OTOH, we have a representative form of government here in the States. Vote for people who will represent your values. Bother your elected representatives so they know the concerns of their constituents. Get politically empowered and work for change.

Imagine the radical changes that could be made if Christians freaked out and pushed with all their might for economic equity, civil rights, hunger eradication, universal excellence in education and health care, and responible eco-values. I mean, really now...WWJD?

Chris
 
Kindest Regards, InLove!

Gotta go with both Blazn and China Cat on this. Especially the part China mentioned about there being "a strong apolitical tradition within many Christian and other religious groups." The problem I see with this is that if one leaves their "fortunes" to "fate" as it were, by distancing themselves from the process, well, they get what they pay for... Besides, while you might complain about the process, if you don't participate your voice is not heard. The US system was basically built upon a series of legal precedents that included, among others, the Ten Commandments (along with the Magna Carta and Greco / Roman democracy and English common law) and a bit of Thomas Paine governmental philosophy. The founders were by far predominantly Christian and Deist.

Now, this is in the representative democracy called the United States. How it is built and functions elsewhere may be modestly different, but I suspect on the whole is pretty much the same, although the religious basis may well be patterned after the cultural norm.

I would add, what is the alternative? A Christian theocracy? (I wince here, history has already shown us how well that went over, and how difficult it was to fix after a thousand years...)
 
juantoo3 said:
Gotta go with both Blazn and China Cat on this. Especially the part China mentioned about there being "a strong apolitical tradition within many Christian and other religious groups." The problem I see with this is that if one leaves their "fortunes" to "fate" as it were, by distancing themselves from the process, well, they get what they pay for... Besides, while you might complain about the process, if you don't participate your voice is not heard.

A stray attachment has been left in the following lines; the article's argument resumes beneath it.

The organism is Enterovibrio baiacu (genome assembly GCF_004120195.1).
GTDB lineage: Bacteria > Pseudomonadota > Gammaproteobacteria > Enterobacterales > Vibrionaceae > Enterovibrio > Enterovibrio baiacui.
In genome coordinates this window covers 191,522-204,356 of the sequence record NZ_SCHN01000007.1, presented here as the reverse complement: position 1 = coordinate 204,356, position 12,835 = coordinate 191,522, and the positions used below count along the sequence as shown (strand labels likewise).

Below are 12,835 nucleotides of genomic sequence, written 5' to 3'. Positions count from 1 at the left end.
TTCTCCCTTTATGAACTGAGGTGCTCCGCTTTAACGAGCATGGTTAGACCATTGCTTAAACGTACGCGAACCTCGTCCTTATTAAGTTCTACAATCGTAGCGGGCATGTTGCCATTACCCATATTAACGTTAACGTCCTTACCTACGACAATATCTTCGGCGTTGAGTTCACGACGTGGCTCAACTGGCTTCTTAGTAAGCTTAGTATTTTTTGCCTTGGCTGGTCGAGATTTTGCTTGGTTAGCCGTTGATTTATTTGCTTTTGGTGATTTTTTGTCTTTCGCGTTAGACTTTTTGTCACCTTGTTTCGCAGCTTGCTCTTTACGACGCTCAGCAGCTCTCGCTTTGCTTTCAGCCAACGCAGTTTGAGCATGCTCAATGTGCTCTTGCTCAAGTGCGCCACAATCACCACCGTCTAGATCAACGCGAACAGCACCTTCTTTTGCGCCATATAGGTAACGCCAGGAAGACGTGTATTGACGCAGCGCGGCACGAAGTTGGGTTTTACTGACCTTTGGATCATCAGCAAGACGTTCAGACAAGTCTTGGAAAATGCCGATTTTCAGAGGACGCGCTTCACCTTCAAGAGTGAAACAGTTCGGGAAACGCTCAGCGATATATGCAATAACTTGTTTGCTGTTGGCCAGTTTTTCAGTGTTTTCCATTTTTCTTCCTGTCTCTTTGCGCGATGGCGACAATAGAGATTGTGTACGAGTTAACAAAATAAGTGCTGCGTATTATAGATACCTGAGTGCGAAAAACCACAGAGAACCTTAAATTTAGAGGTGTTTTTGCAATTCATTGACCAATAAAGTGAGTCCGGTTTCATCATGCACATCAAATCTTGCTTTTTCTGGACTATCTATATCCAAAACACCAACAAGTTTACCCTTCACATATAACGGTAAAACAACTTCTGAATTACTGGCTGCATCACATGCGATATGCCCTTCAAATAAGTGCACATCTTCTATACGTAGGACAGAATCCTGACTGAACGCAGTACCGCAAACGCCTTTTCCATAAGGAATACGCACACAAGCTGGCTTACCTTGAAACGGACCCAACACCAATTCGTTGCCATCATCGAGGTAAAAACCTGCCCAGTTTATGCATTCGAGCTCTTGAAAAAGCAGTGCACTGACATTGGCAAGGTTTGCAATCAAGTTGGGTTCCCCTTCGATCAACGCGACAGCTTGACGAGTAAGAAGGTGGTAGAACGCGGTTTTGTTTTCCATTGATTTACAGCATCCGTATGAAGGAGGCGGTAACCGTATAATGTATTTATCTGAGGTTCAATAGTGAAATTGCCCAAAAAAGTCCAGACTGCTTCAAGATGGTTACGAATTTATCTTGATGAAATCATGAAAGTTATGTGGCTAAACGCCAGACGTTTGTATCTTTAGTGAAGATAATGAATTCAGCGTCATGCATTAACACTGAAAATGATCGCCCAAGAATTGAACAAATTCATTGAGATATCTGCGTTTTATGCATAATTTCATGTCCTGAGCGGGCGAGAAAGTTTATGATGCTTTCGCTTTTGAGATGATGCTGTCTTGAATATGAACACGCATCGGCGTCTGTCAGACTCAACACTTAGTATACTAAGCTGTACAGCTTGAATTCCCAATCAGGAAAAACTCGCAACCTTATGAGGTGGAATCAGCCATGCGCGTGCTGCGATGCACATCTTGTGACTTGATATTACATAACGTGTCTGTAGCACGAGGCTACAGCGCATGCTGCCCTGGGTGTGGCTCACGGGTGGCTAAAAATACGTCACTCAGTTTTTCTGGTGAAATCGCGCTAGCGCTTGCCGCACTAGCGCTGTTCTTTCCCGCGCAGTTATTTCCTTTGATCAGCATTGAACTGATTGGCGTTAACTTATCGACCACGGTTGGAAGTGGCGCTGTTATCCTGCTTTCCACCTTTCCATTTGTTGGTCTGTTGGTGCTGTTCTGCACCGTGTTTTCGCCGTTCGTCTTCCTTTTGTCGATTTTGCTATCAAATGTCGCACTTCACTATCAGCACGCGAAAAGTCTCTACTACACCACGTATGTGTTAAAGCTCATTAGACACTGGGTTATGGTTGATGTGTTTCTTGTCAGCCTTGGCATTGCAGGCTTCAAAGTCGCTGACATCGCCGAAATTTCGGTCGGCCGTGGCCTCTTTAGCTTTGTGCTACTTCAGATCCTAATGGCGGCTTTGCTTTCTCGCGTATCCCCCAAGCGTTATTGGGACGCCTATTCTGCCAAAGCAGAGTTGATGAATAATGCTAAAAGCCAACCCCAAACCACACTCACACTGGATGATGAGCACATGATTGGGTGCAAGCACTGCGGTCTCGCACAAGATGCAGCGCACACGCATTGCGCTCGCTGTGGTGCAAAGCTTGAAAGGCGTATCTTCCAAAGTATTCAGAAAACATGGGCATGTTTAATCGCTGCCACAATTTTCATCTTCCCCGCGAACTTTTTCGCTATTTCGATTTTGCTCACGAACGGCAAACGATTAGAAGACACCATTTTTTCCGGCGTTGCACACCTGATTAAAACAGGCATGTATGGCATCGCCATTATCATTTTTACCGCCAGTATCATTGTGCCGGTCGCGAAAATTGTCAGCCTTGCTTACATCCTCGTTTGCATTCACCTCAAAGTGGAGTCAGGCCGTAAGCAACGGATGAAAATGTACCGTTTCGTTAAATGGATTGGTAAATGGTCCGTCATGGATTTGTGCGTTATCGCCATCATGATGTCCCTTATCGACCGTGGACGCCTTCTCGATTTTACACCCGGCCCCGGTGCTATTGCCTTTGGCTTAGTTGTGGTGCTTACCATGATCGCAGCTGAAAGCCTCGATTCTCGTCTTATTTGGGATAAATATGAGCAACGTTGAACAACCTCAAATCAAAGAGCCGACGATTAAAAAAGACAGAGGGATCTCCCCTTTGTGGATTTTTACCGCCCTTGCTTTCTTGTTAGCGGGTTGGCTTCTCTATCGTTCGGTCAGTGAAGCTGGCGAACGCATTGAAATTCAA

I would add, what is the alternative? A Christian theocracy? (I wince here, history has already shown us how well that went over, and how difficult it was to fix after a thousand years...)

But isn't it right for us to be apolitical? To just keep to ourselves? If Christianity is about one's relationship with God then politics and the values of society don't matter. What matters is your relationship with God. The rest of the world is none of our business.

Why should we care about what society values? The most important thing is ourselves. It doesn't look like we're going to change much in a hundred years' time. If we do people will simply think it's just another bunch of Christian bigots trying to control society. Why do we act and behave as if we owned Western society? Methinks this isn't our world.

I think there are enough problems in Christian communities. I've heard it said that the divorce rate among Christians is the same as for non-Christians. I guess it's because we're so busy with politics, telling the world and society how to think and behave and pointing figures at people that we've neglected our own families. We think, oh, I'm Christian, I'm so good!!!

A lot of these divorces are among Christian pastors and leaders. And we said we had such high moral standards and family values. Being a pastor or minister is a very boring job. It's a job that can involve a lot of pressure and put a lot of strain on a marriage. Surveys have revealed that at least 15% of pastors actually commit adultery. Some touch people inappropriately (sexually). Some actually have sexual intercourse, have affairs or kiss and make out with members of the opposite sex.

It's not about being apathetic and having a don't-care attitude. It's about us realising that we have our own problems. I don't think we can help the rest of society. I think we should start helping ourselves. What's the point of trying to change the world if we don't have self-respect? Who is going to listen to us?

The early Christians didn't try to change the Roman system of government. They were persecuted by it. Can we be more passive like the early Christians?

A workaholic mentality dominates much of Western society. Getting involved in politics is one example of workaholism. It sure makes life complicated to get involved in politics doesn't it? Do you think we should start looking after our own needs first? Get our house in order first?
 
Hello Everyone--

I started to post this thread in Politics and Society, but then I realized that my question really is for my Christian brothers and sisters. It is a hard question for me to ask, and if I knew the answer, I would not be asking.